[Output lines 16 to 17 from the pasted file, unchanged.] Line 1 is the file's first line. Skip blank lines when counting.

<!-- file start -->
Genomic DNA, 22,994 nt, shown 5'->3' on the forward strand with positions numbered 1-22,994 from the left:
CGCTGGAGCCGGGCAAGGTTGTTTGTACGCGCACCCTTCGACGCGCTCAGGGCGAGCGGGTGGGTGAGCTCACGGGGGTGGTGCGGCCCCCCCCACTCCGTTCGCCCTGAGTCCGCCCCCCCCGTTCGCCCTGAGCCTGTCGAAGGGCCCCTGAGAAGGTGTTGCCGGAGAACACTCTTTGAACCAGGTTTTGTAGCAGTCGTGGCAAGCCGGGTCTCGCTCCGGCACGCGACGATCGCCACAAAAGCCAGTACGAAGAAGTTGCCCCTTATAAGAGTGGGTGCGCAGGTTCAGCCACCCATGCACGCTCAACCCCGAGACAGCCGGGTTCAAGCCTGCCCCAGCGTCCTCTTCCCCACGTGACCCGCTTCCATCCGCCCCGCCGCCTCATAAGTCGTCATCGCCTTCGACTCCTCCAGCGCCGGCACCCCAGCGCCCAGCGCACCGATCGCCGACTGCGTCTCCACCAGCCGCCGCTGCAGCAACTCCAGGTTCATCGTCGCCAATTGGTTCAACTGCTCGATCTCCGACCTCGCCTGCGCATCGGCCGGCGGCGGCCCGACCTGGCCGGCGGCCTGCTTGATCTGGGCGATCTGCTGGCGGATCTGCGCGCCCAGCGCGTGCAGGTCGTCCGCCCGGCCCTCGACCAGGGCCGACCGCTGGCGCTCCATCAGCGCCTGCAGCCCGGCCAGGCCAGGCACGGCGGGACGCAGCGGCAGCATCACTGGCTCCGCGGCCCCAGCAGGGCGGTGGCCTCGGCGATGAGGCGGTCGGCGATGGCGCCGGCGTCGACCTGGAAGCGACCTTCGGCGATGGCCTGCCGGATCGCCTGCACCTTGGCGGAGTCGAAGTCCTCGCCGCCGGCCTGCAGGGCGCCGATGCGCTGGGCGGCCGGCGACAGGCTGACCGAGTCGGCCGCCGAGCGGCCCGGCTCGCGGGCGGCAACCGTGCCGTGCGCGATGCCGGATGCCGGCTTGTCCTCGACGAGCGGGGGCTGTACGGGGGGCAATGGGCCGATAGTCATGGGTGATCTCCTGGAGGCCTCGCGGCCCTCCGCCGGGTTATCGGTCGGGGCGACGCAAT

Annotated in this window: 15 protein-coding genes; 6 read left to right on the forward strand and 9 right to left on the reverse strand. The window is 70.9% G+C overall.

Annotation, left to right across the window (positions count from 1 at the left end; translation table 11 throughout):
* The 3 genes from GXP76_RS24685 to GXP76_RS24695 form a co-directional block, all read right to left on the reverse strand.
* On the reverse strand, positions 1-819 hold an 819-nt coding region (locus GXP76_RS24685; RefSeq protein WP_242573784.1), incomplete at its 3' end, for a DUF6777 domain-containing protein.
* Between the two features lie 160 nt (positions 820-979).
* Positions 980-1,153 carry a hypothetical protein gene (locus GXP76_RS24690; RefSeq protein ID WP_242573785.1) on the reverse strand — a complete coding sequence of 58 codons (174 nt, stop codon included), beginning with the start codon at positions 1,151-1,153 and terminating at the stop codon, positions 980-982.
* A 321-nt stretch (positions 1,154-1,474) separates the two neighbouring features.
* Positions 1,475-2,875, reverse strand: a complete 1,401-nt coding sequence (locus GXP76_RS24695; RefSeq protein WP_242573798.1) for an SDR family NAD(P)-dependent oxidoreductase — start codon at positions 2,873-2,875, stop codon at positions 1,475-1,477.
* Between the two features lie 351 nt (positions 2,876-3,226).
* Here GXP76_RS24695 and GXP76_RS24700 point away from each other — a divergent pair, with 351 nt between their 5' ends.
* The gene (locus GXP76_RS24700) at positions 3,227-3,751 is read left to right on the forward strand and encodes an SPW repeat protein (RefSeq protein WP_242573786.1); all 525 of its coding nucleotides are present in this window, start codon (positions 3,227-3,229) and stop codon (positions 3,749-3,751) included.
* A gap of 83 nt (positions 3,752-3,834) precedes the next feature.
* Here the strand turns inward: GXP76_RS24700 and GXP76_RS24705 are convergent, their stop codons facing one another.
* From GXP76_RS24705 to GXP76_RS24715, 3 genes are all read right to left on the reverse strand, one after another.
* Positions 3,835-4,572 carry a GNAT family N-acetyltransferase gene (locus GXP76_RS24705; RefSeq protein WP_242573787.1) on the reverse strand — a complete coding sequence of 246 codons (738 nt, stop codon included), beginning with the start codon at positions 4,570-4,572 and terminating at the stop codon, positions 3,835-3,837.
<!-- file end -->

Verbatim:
* From GXP76_RS24705 to GXP76_RS24715, 3 genes are all read right to left on the reverse strand, one after another.
* Positions 3,835-4,572 carry a GNAT family N-acetyltransferase gene (locus GXP76_RS24705; RefSeq protein WP_242573787.1) on the reverse strand — a complete coding sequence of 246 codons (738 nt, stop codon included), beginning with the start codon at positions 4,570-4,572 and terminating at the stop codon, positions 3,835-3,837.